Sticking Down the Buffer Stops

An extra visit to Aire Valley RMC meant I could sort out the various items stored under the layout and also, after preparing the goods yard area for them on a previous visit, stick down the buffer stops for the good yard and Brookes sidings

The buffers were all made to the L&Y pattern by Chris Arthur a while ago, however to fit them in the goods yard some plaster that was laid down at the end of some sidings needed removing, as per this slightly fuzzy photo from April -

When the photo was taken, the buffers were not stuck down whilst the plaster was removed and some pieces of plastikard adjacent to the sidings were trimmed.

Here's a view of the buffers now glued in place...

This is the view from the road, even at this early stage with the scenery there's just something about a line of sidings abutting onto a road like this -

The buffers for Brookes sidings have been done too -


The next PAG meeting is on Saturday 13th - jobs for this meeting include installing extra bus bars under the Halifax line and checking that the newly installed buffer stops don't short anything out in the sidings. Hopefully we should also be able to start on landscaping as well.

Monday 2 May 2016

Putting labels on boxes ... and Coal Tank progress

Unfortunately I wasn't able to make the Group meeting on Saturday ... life getting in the way of modelling again ... but I did manage to find time over the weekend to put the finishing touches to my model of Lightcliffe signal box and also (about five years after starting it) to the 'box for my own layout based on Coniston.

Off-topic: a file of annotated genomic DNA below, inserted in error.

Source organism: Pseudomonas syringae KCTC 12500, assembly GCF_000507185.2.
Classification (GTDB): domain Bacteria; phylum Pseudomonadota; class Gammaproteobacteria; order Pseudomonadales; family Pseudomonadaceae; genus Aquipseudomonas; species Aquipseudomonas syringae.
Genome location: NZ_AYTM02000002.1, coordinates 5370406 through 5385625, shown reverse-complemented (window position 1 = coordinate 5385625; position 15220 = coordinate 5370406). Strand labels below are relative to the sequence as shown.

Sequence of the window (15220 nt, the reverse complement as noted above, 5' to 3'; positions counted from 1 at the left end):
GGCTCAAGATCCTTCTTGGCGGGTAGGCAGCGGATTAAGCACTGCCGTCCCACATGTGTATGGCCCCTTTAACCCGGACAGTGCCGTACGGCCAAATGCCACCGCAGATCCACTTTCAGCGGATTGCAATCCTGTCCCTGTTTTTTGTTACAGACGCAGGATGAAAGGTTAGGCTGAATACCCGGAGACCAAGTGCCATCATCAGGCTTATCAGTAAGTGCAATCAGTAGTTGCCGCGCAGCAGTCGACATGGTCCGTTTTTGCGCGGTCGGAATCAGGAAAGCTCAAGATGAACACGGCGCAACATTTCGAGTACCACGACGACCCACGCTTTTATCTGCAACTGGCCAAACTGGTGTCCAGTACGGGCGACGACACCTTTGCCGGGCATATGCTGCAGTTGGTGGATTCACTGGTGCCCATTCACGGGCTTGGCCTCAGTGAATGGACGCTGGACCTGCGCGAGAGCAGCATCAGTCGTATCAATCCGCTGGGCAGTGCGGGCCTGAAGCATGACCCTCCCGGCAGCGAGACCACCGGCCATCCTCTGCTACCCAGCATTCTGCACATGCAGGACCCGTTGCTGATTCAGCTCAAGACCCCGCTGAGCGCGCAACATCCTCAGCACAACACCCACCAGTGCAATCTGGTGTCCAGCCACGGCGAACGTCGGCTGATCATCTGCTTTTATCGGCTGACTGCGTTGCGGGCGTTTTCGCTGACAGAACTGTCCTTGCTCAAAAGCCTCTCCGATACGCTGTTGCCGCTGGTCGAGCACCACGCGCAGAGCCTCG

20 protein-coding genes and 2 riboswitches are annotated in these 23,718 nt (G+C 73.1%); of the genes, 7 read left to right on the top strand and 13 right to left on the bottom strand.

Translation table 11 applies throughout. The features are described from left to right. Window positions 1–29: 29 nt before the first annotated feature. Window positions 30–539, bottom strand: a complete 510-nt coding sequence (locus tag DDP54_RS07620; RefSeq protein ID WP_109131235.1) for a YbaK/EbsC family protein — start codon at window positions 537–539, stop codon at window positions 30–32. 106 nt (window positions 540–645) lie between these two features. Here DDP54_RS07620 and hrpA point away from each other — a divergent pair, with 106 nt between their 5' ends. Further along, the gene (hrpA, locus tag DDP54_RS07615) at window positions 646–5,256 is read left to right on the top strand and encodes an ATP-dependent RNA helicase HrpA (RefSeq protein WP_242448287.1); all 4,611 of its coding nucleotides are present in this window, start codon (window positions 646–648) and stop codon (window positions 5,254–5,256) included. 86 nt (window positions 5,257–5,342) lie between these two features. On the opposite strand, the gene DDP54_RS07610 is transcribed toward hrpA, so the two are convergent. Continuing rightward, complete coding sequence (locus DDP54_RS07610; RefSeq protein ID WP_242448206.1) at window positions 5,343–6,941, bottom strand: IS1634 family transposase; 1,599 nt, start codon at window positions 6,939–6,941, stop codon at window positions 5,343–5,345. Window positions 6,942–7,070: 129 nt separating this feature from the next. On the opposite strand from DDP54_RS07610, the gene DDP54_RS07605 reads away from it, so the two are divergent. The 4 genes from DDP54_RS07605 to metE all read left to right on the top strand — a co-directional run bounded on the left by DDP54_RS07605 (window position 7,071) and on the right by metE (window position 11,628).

The one outstanding issue with the Lightcliffe box is the rear - I've yet to see a photo that shows it and it's questionable if there were any windows in it, but there is one photo of the toilet end where there appears to be a window showing through the end window (as below).

Discussions with Neil Moxham have left the question unanswered for now (Neil's of the view that the photo show a reflection) but hopefully there might be a photo out there somewhere (a view across the park perhaps) that might solve the mystery.

There's also the question of the height of the box in that it was built on an embankment but again, in the absence of a photo it's difficult to know how far down it went.

Next job building wise will be either the gents on the Halifax bound platform (for which Chris Arthur has produced some drawings) or to tackle the footbridge. A plan of the Brook's building is still proving elusive though I have now got a decent drawing of the site as well as a lead at Calderdale archives which I must follow up.

Most of my modelling time recently though has been taken up in trying to put together the etches that I commissioned from London Road Models for the LNWR Coal Tank.